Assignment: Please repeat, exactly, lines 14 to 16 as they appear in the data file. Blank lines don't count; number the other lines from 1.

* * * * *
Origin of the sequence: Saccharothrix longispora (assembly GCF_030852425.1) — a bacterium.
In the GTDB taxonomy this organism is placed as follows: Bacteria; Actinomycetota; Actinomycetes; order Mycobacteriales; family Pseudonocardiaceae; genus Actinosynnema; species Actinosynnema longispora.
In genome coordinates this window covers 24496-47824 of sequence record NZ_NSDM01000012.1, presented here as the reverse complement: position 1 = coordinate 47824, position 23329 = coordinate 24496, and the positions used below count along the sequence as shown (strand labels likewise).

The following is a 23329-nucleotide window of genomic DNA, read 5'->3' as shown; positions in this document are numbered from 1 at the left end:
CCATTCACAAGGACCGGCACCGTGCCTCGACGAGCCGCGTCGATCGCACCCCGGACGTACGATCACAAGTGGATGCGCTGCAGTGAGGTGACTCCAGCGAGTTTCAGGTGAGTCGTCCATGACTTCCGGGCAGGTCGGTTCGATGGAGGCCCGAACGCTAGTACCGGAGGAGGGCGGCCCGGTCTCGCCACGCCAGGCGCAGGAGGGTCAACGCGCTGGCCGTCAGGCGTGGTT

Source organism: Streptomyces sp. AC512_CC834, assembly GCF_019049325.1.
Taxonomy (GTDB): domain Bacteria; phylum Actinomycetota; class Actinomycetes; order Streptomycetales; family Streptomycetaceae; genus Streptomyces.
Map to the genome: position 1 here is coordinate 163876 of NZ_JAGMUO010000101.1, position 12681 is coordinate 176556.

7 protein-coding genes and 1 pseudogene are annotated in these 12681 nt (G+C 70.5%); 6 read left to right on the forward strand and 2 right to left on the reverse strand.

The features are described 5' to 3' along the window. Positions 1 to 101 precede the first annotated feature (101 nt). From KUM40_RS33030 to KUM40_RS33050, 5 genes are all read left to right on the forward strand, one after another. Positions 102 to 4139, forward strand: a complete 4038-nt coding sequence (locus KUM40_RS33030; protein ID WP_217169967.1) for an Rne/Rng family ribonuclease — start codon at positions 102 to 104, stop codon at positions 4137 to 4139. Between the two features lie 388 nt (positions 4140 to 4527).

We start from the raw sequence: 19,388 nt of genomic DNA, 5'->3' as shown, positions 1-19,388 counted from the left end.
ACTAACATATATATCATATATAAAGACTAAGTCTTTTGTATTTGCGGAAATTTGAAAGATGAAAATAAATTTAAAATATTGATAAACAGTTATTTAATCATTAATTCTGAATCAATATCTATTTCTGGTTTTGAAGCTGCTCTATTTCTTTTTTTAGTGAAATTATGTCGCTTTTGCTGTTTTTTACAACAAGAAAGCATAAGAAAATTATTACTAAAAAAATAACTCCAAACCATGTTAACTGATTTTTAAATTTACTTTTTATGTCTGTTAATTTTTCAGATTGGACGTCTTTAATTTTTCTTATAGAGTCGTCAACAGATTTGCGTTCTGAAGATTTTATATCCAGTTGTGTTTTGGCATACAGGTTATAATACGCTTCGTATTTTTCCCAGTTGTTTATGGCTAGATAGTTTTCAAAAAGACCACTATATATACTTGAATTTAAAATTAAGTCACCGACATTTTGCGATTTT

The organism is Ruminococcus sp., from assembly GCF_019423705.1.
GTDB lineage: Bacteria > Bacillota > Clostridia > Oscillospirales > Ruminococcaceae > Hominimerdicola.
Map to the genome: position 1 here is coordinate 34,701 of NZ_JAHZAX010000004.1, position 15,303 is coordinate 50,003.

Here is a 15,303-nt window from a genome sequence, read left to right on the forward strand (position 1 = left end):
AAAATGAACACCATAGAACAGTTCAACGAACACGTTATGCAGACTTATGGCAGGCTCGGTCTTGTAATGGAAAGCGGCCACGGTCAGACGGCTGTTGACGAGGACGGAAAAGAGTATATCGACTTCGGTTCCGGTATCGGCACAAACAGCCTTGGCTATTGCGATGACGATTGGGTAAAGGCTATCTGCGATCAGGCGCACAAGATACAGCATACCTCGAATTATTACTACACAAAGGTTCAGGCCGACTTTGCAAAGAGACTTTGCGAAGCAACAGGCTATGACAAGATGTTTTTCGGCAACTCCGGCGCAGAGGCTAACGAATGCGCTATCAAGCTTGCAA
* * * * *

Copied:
GTDB lineage: Bacteria > Bacillota > Clostridia > Oscillospirales > Ruminococcaceae > Hominimerdicola.
Map to the genome: position 1 here is coordinate 34,701 of NZ_JAHZAX010000004.1, position 15,303 is coordinate 50,003.

Here is a 15,303-nt window from a genome sequence, read left to right on the forward strand (position 1 = left end):